How to Cook Sweet Corn: 5 Simple Ways

Preparing sweet corn doesn't have to be a challenge. We'll show you five different ways to make this summer staple.

Few things symbolize the peak of summer more than a crop of fresh sweet corn. Whether you buy it at the farmers market, grocery store or at a stand on the side of the road, the real challenge arises once you get your bounty home. What’s the best way to cook corn?

We put five different methods for how to cook sweet corn to the test: grilling, boiling, steaming, slow-cooking and oven-roasting.

Psst! Here’s how to pick the freshest ears of corn.

How We Tested and Scored Each Method

In testing, we prepared two ears of corn using each method outlined below. While some methods allow you to either leave the husks on or remove them, we opted to remove all the husks for consistency.

Scores are based on a scale of 1-5 and were awarded based on a few factors: the time required, ease of method, clean-up required, nutrition and overall flavor.

Grilled Corn

This method will transport you to a day at the county fair!

grilled sweet cornLauren Habermehl for Taste of Home

Cooking Time: 20-25 minutes

Score: 5/5

How to Grill Corn

Begin by preheating your gas or charcoal grill. Place each ear of shucked corn on a 12-inch square piece of heavy-duty foil. Top with a tablespoon of butter and a standard-size ice cube. Then, wrap each ear tightly and grill over high heat for roughly 20 minutes.

Pros: We love how corn on the grill gets infused with smoky grill flavor! The kernels get some char while still remaining sweet and juicy.

Cons: You’ll have to add additional prep/cook time if using a charcoal grill, since you’ll have to wait for the coals to heat up.

Testing Notes: You can also grill corn with the husk on to protect the corn from the heat of the grill and infuse the corn with moisture. However, when the husk is removed, the corn needs added moisture on the grill. Use an ice cube! As the corn cooks, the ice melts and turns to steam inside the foil packet, which prevents it from drying out.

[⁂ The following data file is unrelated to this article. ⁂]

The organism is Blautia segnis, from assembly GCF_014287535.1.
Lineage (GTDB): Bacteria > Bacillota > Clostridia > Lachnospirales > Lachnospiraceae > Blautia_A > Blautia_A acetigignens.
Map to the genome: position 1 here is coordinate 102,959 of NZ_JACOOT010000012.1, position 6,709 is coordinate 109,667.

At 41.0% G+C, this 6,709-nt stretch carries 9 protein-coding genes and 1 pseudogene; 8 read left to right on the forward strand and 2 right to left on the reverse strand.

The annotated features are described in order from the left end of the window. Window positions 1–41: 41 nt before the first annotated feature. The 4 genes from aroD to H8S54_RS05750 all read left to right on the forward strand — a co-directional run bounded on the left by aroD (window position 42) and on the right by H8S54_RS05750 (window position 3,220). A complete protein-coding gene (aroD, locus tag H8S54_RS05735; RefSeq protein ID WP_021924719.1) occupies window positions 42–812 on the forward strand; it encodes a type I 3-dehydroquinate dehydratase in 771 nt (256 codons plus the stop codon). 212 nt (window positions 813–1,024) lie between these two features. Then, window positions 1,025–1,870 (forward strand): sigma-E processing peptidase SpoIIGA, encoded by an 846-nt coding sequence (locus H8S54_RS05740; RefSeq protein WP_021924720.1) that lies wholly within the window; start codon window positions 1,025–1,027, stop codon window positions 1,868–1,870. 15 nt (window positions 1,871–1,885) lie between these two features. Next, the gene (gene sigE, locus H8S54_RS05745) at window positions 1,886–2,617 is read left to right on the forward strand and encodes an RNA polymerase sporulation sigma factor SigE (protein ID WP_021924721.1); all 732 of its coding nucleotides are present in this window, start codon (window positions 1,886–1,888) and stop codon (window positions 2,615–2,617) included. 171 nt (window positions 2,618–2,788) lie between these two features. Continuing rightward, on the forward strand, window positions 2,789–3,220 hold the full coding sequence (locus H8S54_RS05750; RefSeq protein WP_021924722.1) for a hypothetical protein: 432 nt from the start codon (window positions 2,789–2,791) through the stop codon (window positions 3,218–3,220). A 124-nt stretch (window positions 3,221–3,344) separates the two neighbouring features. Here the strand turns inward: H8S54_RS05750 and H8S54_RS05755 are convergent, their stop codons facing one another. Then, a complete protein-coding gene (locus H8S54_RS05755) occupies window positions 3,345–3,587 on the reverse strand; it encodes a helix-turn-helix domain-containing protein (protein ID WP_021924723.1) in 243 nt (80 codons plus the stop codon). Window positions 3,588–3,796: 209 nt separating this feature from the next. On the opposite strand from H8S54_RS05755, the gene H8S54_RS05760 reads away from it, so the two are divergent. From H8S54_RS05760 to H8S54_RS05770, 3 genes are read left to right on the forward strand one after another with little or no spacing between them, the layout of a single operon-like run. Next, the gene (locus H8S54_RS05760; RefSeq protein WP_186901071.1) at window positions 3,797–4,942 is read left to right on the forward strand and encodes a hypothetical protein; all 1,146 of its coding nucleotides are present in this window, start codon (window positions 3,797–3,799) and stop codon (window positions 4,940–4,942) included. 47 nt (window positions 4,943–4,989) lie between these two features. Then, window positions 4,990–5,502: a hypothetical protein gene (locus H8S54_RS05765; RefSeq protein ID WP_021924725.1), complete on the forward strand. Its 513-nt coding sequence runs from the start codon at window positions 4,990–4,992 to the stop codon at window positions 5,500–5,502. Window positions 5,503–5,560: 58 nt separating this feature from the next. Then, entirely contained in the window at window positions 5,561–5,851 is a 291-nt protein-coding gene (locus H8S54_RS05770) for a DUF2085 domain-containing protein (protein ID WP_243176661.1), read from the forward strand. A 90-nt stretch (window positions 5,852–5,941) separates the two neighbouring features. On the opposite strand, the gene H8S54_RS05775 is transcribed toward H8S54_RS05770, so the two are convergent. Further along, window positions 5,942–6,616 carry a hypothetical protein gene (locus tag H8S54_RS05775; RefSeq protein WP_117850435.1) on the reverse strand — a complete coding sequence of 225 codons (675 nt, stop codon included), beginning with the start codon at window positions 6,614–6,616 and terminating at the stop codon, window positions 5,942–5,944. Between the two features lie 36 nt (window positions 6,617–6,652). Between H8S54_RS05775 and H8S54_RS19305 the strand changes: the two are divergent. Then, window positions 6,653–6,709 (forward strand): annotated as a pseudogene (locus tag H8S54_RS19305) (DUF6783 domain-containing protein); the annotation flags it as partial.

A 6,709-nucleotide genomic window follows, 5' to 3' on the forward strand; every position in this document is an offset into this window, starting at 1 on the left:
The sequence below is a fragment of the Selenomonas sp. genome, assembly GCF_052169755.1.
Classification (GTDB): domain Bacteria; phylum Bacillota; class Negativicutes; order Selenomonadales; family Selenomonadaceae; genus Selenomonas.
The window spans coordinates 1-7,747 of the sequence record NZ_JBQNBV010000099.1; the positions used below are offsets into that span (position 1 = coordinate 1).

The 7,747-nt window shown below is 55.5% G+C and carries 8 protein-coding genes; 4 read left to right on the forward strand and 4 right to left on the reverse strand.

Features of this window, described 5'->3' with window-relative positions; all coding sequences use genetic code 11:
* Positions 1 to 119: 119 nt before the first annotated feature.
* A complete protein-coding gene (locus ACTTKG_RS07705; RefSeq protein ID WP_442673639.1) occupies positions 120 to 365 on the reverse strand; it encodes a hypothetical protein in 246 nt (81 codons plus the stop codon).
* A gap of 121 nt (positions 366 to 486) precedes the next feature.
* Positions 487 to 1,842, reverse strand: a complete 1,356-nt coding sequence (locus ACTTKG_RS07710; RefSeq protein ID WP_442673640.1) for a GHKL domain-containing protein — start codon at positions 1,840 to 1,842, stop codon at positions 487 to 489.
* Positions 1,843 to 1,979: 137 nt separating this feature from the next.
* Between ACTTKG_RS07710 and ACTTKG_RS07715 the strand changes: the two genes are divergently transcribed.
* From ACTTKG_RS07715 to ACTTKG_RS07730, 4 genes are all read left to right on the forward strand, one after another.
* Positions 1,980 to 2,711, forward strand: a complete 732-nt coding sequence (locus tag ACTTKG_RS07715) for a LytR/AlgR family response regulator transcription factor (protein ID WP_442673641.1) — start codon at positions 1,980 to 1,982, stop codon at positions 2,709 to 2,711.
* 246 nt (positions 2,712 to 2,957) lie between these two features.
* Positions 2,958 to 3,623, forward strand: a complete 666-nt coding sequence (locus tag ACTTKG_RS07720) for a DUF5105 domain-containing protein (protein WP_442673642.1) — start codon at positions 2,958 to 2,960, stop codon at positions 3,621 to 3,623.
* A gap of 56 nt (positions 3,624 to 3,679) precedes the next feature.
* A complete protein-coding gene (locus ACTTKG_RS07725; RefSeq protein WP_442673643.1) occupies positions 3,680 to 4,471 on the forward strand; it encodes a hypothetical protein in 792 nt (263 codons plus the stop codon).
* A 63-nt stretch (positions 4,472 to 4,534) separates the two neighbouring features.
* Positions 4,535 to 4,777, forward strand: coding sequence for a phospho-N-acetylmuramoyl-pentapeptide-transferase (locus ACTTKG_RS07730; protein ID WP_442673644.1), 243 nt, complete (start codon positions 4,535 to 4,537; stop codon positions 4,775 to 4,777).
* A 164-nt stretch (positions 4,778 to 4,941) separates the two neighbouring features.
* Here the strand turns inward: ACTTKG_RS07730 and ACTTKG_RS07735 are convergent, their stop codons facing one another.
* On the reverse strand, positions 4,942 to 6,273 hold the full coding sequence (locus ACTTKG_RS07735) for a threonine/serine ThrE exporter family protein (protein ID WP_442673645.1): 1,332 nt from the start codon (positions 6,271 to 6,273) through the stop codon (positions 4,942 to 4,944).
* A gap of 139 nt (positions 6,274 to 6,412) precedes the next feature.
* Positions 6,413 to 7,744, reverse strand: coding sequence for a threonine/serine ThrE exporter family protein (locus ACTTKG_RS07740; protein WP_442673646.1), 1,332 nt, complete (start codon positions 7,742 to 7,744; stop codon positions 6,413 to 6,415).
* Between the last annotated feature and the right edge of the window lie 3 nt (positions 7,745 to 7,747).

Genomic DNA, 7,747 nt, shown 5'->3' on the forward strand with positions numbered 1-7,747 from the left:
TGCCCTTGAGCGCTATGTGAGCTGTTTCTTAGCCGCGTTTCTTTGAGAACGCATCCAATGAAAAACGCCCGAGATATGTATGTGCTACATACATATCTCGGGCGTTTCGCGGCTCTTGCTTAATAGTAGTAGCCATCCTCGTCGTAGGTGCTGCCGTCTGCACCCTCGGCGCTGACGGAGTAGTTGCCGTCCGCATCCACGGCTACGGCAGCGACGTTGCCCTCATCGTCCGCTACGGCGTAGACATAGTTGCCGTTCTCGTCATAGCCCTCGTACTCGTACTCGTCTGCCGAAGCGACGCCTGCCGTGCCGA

Learn more about how to grill corn.

Boiled Corn

For fast and easy corn on the cob, consider boiling it.

boiled sweet cornLauren Habermehl for Taste of Home

Cooking Time: 3-5 minutes

Score: 3/5

How to Boil Corn

Bring a large pot of water to a boil. Then carefully place ears of shucked corn into the hot water (here’s how to shuck corn). Cover the pot with a lid and let cook until the corn is tender; about 3-5 minutes. Younger, sweet corn will require less cooking time with this method. Meanwhile, older ears of corn may need more time to become tender.

Pros: We love how you can literally have sweet corn from farm to table in minutes. You can also cut the ears of corn into smaller pieces, which makes it easier for kids to enjoy this tasty treat. (Mickey Mouse corn holders are a must, too.)

Cons: It’s easy to overcook corn when boiled. You only need to boil the corn until it’s tender. When overcooked, sweet corn can become tough and lose some of its sweetness.

Testing Notes: Never add salt to corn when boiling. The trace amounts of calcium in salt can cause corn to toughen while it boils. You can add a bit of sugar to enhance its sweetness, though.

Learn more about how to boil corn.

Steamed Corn

When you’re short on time, consider steaming corn.

steamed sweet cornLauren Habermehl for Taste of Home

Cooking Time: 4-6 minutes

Score: 5/5

How to Steam Corn